Train to Fail

Most lifters aren’t lifting with enough intensity to maximize hypertrophy, which is slowing down their muscle gain.

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By Krystal Khine

Novice and advanced lifters make the same mistakes session after session. Exercise selection, technique, volume, and recovery are common mistakes, as they’re all necessary factors to account for when trying to build muscle. Most lifters nail those down to an adequate level sooner rather than later. In reality, the factor that distinguishes a lifter who builds muscle from one who doesn’t generally isn’t any of these—it’s training intensity, and most lifters lack enough of it. 

The primary drivers of hypertrophy, or muscle gain, are often misconstrued, which contributes to the ineffective training habits of most lifters. For decades before modern anesthesiology, anecdotal evidence suggested that muscle soreness—damage to the muscle fibers—was driving muscle gain because muscle fibers seemed to be built back stronger after. From a logical standpoint, that makes sense. After a hard workout, one is bound to be sore, and that soreness reminds us of hard work. But recently, it’s been revealed that damage to the muscle, or “fatigue,” doesn’t build muscle, and is actually counterproductive to hypertrophy. 

The actual mechanism that stimulates hypertrophy is mechanical tension, or the force that is exerted on a muscle fiber. For a muscle to experience any significant degree of mechanical tension, it must be contracted with resistance. To experience more mechanical tension, there must be more resistance or load. This is why resistance training (usually weightlifting) builds muscle mass, but other beneficial activities like running or walking that also subject our muscles to some mechanical tension don’t; those activities provide our muscles with far less resistance, and thus less mechanical tension. To maximize mechanical tension in resistance training, a lifter must train with uncomfortable levels of intensity. There should be a point in a set of resistance training at which the contraction involuntary slows down. Once a lifter is lifting with enough effort and intensity to push their limits, they will eventually reach a point at which the movement doesn’t just involuntarily slow down, but stops completely, no matter how hard they may attempt to complete a repetition. That’s muscular “failure,” and unlike what we associate it with in general English, it’s a good thing in the context of lifting.

Lifting with maximal amounts of mechanical tension will trigger a stimulus and improvement. But to build significant muscle, a lifter must increase the resistance across sessions so that when their strength and muscle mass increase over time, they’re still achieving equally high degrees of mechanical tension. That’s known as progressive overload, and it’s extremely crucial for hypertrophy. Over time, progressive overloading allows the body to put on muscle mass.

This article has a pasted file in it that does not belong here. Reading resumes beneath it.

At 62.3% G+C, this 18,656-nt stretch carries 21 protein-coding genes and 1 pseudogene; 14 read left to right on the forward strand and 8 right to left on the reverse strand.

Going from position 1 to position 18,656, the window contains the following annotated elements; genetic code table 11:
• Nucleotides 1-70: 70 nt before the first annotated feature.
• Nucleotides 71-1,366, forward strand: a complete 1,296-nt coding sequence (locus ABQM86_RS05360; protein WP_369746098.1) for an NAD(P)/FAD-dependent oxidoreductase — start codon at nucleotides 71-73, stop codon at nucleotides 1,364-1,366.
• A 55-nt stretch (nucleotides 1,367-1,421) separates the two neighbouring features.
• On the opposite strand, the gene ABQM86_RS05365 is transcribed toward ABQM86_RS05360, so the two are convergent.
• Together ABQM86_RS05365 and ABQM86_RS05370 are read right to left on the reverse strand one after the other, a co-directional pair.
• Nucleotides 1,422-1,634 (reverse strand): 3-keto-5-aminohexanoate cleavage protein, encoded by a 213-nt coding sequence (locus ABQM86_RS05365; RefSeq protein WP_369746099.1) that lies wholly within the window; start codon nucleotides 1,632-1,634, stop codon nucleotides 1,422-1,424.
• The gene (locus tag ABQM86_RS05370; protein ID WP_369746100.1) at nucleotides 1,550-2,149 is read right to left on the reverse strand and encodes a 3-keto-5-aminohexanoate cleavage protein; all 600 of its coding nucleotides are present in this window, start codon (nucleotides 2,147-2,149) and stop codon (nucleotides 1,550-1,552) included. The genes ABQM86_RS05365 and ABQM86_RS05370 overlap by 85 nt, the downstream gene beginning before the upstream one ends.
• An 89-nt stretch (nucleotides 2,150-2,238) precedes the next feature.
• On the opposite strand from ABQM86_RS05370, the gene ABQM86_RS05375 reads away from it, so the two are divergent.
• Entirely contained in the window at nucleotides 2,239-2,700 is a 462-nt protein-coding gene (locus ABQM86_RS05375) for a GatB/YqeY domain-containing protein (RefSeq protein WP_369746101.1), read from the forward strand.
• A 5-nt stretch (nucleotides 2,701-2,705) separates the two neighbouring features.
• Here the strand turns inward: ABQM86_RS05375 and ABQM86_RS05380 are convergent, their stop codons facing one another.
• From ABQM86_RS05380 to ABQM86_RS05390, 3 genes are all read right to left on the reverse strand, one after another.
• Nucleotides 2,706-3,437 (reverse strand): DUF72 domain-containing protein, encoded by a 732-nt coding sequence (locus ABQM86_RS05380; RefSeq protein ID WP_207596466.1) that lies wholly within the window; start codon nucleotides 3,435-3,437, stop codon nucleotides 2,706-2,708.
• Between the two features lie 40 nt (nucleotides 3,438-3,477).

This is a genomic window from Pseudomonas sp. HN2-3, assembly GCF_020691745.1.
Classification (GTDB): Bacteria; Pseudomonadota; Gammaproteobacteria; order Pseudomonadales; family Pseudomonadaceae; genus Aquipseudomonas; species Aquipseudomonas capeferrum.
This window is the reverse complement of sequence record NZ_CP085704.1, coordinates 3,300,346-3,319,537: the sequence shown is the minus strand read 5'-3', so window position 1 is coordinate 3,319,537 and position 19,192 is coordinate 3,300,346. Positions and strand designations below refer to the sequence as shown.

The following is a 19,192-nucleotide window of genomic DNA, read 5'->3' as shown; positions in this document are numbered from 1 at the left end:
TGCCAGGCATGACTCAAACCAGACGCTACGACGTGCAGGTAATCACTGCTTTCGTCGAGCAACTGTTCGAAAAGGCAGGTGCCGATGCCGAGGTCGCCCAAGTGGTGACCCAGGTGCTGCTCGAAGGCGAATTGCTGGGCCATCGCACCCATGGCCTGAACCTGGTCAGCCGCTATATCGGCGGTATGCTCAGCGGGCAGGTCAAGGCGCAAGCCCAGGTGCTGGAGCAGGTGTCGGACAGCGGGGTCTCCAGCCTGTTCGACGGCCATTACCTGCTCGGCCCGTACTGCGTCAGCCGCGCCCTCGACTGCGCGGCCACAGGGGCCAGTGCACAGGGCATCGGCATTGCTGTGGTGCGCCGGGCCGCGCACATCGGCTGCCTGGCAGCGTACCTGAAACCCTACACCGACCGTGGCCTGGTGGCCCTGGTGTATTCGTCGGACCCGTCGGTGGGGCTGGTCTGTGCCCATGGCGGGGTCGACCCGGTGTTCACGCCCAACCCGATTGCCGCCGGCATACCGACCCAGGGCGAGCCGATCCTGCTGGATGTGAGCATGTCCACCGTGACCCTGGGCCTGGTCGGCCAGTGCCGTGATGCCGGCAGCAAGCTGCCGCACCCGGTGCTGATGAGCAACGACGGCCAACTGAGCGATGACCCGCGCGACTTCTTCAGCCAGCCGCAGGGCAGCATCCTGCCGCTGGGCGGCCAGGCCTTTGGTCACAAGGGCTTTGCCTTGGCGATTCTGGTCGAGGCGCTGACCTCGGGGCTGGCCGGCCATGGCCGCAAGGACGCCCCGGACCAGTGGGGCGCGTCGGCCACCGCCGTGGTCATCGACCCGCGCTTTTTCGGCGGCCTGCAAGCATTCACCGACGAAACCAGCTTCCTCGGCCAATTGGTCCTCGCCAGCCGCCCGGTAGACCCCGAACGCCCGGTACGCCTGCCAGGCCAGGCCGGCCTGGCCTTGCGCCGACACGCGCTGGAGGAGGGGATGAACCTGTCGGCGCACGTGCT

Up until very recently, the science related to the benefits of training to failure lacked consensus—it claimed that training to the brink of failure, but not all the way to it, has similar net results as training to complete failure whilst inducing slightly less fatigue. However, most lifters who read that were still training to failure in the hopes of maximizing gains. Those who trained to failure were still seeing substantial results. Generally, people who are unable to gauge how close they are to failure terminate their sets far too early. Due to this, a good lifting strategy is to train to one’s absolute limit in order to reduce the risk of terminating a set too early. 

However, the disagreement over when to terminate a set was recently resolved through new studies. In early 2021, a meta-analysis in the Journal of Sport and Health Science showed that training to muscular failure rather than training to the brink of it has no significant detrimental differences. The consensus of the scientific and lifting communities is clear—train until you cannot physically complete another repetition of the exercise. 

While it may sometimes feel scary to lift with very high intensities because of injury risk, it’s actually perfectly safe. Resistance should be heavy enough that it is at an intense level, but not so heavy that every repetition requires excessive cheating (unintentionally using other muscles to relieve intensity) or form breakdown. Training to failure’s immense benefits for hypertrophy are clear and supported by extensive research. Along with accounting for the other crucial factors for hypertrophy, such as an adequate protein intake and amount of sleep, using the highest intensity that you can manage will maximize gains. Whether you train to gain muscle, prevent injury, or for fun, training to failure should be a vital part of everyone’s workout program.